Dream of the Red Chamber world premiere:
San Francisco Opera, 10 September 2016
Bright Sheng, 盛 宗 亮, Composer and Co-Librettist
David Henry Hwang, 黃哲倫, Co-Librettist
Creative team led by Stan Lai, Director; Tim Yip, Production Designer; and George Manahan, Conductor
From the San Francisco Opera press release, December 16, 2015:
Adaptation of Epic 18th-Century Qing Dynasty Novel Comes to Life at the War Memorial Opera House, September 2016
San Francisco Opera today announced additional details for the Company’s world premiere commission Dream of the Red Chamber by renowned Chinese-American composer Bright Sheng, opening at the War Memorial Opera House on September 10, 2016. Based on the book Dream of the Red Chamber (also known as The Story of the Stone) by 18th-century Qing Dynasty writer Cao Xueqin—considered one of the four great classical novels of Chinese literature—the opera in two acts features an English-language libretto by the composer and acclaimed playwright David Henry Hwang, winner of the 1988 Broadway Tony Award for Best Play for M. Butterfly.
Iconic Taiwanese stage director Stan Lai, one of the most celebrated playwright/directors in Asia, makes his Company debut with this adaptation for the opera stage. Academy Award-winning art director and designer Tim Yip joins the creative team as production designer. Yip received the Oscar for his art direction of Ang Lee’s Crouching Tiger, Hidden Dragon (2000), as well as a British Academy of Film and Television Arts (BAFTA) award for the film’s costume design. American maestro George Manahan, acclaimed for his advocacy of new works, will conduct the San Francisco Opera Orchestra and Chorus for the six performances running September 10–29.
Bright Sheng, Stan Lai and Tim Yip joined San Francisco Opera General Director David Gockley to share artistic and production design details of the new work at a press conference held today at the War Memorial Opera House.
The Dream of the Red Chamber cast was also announced today. An array of established and rising Asian singers will star in the world premiere, including Chinese tenor Yijie Shi (in the role of Bao Yu); South Korean soprano Pureum Jo (Dai Yu); Chinese mezzo-soprano and current San Francisco Opera Adler Fellow Nian Wang (Bao Chai); in her U.S. debut, Chinese contralto Qiulin Zhang (Granny Jia); South Korean mezzo-soprano Hyona Kim (Lady Wang); Taiwanese soprano and Merola Opera Program alumna Karen Chia-Ling Ho (Princess Jia); and Chinese-American mezzo-soprano and San Francisco Opera veteran from 1990 to 1993, Yanyu Guo (Aunt Xue).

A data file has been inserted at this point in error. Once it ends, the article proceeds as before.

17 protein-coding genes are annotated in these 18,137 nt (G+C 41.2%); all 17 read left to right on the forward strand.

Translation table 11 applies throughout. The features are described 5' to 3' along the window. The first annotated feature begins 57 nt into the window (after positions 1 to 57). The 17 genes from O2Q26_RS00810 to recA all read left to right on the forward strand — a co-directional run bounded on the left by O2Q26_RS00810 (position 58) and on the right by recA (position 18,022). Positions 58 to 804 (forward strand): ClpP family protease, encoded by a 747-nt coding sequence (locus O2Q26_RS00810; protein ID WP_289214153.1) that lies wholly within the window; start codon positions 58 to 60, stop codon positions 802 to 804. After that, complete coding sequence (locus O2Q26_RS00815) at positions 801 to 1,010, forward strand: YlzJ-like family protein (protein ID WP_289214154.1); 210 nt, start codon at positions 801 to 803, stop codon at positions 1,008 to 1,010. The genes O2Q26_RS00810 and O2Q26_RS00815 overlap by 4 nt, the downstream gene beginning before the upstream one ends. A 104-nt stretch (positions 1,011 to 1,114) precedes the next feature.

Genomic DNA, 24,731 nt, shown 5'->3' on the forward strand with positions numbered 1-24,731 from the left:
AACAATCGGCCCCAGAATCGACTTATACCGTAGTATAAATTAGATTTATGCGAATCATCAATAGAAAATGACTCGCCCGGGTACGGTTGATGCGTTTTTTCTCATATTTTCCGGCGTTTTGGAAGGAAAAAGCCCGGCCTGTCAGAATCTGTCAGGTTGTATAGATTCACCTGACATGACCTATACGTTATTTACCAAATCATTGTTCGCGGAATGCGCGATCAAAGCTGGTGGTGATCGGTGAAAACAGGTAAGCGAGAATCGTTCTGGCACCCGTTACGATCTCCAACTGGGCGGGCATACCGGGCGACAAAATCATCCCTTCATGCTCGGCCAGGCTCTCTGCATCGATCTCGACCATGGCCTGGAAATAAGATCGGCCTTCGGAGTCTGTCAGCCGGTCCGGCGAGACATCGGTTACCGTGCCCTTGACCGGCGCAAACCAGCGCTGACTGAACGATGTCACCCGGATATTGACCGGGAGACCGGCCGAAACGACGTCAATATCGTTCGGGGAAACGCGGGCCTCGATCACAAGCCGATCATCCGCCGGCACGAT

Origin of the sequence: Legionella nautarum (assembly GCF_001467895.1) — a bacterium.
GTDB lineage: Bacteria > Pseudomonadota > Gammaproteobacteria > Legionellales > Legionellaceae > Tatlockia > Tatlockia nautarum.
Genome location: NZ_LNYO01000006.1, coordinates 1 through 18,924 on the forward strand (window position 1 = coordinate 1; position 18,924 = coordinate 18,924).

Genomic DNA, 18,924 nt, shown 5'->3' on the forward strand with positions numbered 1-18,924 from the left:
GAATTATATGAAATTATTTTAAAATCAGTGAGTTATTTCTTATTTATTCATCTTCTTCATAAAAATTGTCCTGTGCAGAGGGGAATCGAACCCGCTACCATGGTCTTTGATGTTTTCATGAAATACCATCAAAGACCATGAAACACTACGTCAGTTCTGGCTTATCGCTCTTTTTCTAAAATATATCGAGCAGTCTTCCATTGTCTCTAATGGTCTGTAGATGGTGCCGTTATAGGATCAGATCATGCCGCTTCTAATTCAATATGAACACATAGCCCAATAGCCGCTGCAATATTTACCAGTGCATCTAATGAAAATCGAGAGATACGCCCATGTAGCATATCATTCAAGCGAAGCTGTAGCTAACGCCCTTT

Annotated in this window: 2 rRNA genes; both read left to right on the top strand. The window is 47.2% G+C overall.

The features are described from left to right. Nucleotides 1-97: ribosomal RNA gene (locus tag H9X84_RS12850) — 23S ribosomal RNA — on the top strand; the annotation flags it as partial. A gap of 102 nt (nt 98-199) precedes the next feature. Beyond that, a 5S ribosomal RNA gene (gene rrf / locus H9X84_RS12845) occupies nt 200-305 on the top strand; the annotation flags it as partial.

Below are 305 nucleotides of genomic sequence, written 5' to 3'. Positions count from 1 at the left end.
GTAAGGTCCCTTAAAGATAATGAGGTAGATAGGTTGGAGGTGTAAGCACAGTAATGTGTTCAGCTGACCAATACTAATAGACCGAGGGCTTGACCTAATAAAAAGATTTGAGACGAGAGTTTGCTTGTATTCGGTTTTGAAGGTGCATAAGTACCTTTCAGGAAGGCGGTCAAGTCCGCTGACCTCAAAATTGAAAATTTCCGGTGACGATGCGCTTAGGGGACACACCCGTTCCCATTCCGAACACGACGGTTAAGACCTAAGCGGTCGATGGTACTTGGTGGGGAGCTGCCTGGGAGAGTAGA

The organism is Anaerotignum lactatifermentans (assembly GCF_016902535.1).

Cao Xueqin’s novel, a masterpiece of Chinese fiction, is a detailed, episodic record of the lives of the members of the Jia Clan, whose good fortune is assured when one of its daughters becomes an imperial concubine, and then declines after her downfall. The story centers on a love triangle consisting of the main character, Bao Yu, his beautiful cousin Dai Yu, and his future wife, another beautiful cousin named Bao Chai. Bright Sheng and David Henry Hwang have adapted the novel with a focus on eight central characters to tell the tale of the illustrious Jia Clan and trace the Jias’ fall from the height of their prestige. Xueqin’s original story, often considered semi-autobiographical, is framed by Sheng and Hwang with a prologue and epilogue led by The Monk, who may be the author himself.
The commission of Dream of the Red Chamber was initiated and funded by the Chinese Heritage Foundation Friends of Minnesota, with leadership support from the Dr. M. F. Tchou Memorial Fund of the Chinese Heritage Foundation, Benjamin Y. H. and Helen C. Liu, and Ruth Stricker and the late Bruce Dayton. San Francisco Opera General Director David Gockley commented: “A while back, the idea of producing an opera on the great Chinese novel Dream of the Red Chamber had been suggested to me by Kevin Smith, formerly with Minnesota Opera, and Pearl Bergad of the Minneapolis-based Chinese Heritage Foundation. I was very interested from the start and after familiarizing myself with this great episodic story, I agreed. Over twenty years ago in Houston, I worked with Bright Sheng on the creation of a new work and have followed his career ever since. Asking him to create this new opera seemed to me to be the logical and right choice. In conversations with Bright, I asked that Dream of the Red Chamber be composed in a beautifully lyrical style, nostalgic and retain aspects of a traditional Chinese soundscape. I’m very pleased to say that he has indeed succeeded in these efforts. We have cast a remarkable all-Asian cast and I’m confident that we have assembled a very innovative creative team to bring this new work to the stage.”